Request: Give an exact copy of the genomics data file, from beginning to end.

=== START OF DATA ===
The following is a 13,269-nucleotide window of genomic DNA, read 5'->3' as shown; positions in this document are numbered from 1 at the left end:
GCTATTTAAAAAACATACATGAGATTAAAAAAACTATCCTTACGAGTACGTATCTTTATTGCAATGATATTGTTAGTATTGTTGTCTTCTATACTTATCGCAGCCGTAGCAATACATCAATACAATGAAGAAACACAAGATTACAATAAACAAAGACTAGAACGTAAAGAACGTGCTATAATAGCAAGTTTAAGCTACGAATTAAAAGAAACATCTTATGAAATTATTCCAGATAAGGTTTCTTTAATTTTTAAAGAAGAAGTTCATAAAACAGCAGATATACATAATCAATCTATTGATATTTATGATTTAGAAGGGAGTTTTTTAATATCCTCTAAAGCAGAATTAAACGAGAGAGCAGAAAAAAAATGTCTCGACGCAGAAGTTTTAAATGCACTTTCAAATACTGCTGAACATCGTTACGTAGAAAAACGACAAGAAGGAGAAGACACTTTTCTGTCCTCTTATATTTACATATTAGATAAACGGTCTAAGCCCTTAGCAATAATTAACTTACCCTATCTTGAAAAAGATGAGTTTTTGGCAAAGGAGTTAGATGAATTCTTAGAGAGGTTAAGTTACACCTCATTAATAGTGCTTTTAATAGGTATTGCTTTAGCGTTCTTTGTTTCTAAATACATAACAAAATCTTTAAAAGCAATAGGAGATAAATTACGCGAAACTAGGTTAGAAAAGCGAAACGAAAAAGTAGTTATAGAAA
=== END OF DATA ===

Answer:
The following is a 13,269-nucleotide window of genomic DNA, read 5'->3' as shown; positions in this document are numbered from 1 at the left end:
GCTATTTAAAAAACATACATGAGATTAAAAAAACTATCCTTACGAGTACGTATCTTTATTGCAATGATATTGTTAGTATTGTTGTCTTCTATACTTATCGCAGCCGTAGCAATACATCAATACAATGAAGAAACACAAGATTACAATAAACAAAGACTAGAACGTAAAGAACGTGCTATAATAGCAAGTTTAAGCTACGAATTAAAAGAAACATCTTATGAAATTATTCCAGATAAGGTTTCTTTAATTTTTAAAGAAGAAGTTCATAAAACAGCAGATATACATAATCAATCTATTGATATTTATGATTTAGAAGGGAGTTTTTTAATATCCTCTAAAGCAGAATTAAACGAGAGAGCAGAAAAAAAATGTCTCGACGCAGAAGTTTTAAATGCACTTTCAAATACTGCTGAACATCGTTACGTAGAAAAACGACAAGAAGGAGAAGACACTTTTCTGTCCTCTTATATTTACATATTAGATAAACGGTCTAAGCCCTTAGCAATAATTAACTTACCCTATCTTGAAAAAGATGAGTTTTTGGCAAAGGAGTTAGATGAATTCTTAGAGAGGTTAAGTTACACCTCATTAATAGTGCTTTTAATAGGTATTGCTTTAGCGTTCTTTGTTTCTAAATACATAACAAAATCTTTAAAAGCAATAGGAGATAAATTACGCGAAACTAGGTTAGAAAAGCGAAACGAAAAAGTAGTTATAGAAA